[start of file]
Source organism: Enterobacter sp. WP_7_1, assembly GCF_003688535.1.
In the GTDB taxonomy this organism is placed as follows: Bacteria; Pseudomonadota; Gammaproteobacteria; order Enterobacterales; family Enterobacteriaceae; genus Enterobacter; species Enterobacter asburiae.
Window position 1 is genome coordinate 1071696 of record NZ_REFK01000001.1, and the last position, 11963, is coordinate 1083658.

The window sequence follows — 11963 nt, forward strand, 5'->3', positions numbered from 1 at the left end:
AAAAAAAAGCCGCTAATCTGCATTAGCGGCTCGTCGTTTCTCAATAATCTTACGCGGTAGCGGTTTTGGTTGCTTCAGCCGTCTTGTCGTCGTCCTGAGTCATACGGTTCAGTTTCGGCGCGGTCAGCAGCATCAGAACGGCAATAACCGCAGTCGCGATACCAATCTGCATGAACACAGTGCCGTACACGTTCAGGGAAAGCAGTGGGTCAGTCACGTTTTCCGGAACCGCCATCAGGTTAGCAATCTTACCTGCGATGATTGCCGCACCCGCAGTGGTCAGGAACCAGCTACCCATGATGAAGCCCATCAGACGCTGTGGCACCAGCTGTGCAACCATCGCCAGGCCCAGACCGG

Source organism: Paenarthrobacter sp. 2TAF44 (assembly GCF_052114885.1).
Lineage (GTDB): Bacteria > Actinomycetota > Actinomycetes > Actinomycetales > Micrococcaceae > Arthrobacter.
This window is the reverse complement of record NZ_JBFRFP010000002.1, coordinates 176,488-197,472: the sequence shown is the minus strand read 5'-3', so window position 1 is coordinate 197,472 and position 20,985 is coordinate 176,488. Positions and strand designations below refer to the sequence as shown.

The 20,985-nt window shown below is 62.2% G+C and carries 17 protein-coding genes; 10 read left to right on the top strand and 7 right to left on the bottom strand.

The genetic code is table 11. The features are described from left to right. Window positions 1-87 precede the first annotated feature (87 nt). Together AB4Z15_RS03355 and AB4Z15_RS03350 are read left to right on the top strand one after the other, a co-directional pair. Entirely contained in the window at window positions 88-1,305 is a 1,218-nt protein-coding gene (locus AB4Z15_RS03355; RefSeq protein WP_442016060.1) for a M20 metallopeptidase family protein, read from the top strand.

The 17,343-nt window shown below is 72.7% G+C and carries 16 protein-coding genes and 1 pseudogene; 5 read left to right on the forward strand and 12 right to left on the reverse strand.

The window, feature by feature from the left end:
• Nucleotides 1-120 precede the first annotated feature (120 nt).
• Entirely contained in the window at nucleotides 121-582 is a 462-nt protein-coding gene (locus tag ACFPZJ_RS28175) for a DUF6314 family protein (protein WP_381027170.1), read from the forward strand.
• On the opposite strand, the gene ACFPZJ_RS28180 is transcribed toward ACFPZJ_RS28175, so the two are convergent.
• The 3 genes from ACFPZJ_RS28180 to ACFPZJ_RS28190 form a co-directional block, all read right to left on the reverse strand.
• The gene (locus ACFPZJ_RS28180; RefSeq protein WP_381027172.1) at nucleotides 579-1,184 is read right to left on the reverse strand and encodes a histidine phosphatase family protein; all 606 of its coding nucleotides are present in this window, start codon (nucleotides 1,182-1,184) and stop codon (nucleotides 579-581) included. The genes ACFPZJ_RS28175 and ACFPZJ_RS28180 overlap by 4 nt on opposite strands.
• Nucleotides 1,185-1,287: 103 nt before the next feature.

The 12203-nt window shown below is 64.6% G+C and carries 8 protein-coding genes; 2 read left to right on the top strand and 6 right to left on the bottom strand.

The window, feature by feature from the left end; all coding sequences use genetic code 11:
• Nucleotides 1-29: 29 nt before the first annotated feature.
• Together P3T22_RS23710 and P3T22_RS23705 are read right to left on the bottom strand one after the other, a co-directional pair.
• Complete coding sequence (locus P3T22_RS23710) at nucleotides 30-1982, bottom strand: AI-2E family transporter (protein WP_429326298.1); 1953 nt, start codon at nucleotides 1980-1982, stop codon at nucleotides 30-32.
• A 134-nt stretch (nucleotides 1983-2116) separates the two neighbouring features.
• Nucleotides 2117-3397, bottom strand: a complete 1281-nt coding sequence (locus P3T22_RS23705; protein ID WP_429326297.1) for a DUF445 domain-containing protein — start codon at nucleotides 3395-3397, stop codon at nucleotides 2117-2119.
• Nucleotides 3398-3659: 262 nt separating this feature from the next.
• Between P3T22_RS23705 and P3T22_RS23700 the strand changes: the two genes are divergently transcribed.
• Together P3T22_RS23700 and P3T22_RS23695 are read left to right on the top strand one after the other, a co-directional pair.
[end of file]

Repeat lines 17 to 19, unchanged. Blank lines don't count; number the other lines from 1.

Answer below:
• The gene (locus ACFPZJ_RS28180; RefSeq protein WP_381027172.1) at nucleotides 579-1,184 is read right to left on the reverse strand and encodes a histidine phosphatase family protein; all 606 of its coding nucleotides are present in this window, start codon (nucleotides 1,182-1,184) and stop codon (nucleotides 579-581) included. The genes ACFPZJ_RS28175 and ACFPZJ_RS28180 overlap by 4 nt on opposite strands.
• Nucleotides 1,185-1,287: 103 nt before the next feature.

The 12203-nt window shown below is 64.6% G+C and carries 8 protein-coding genes; 2 read left to right on the top strand and 6 right to left on the bottom strand.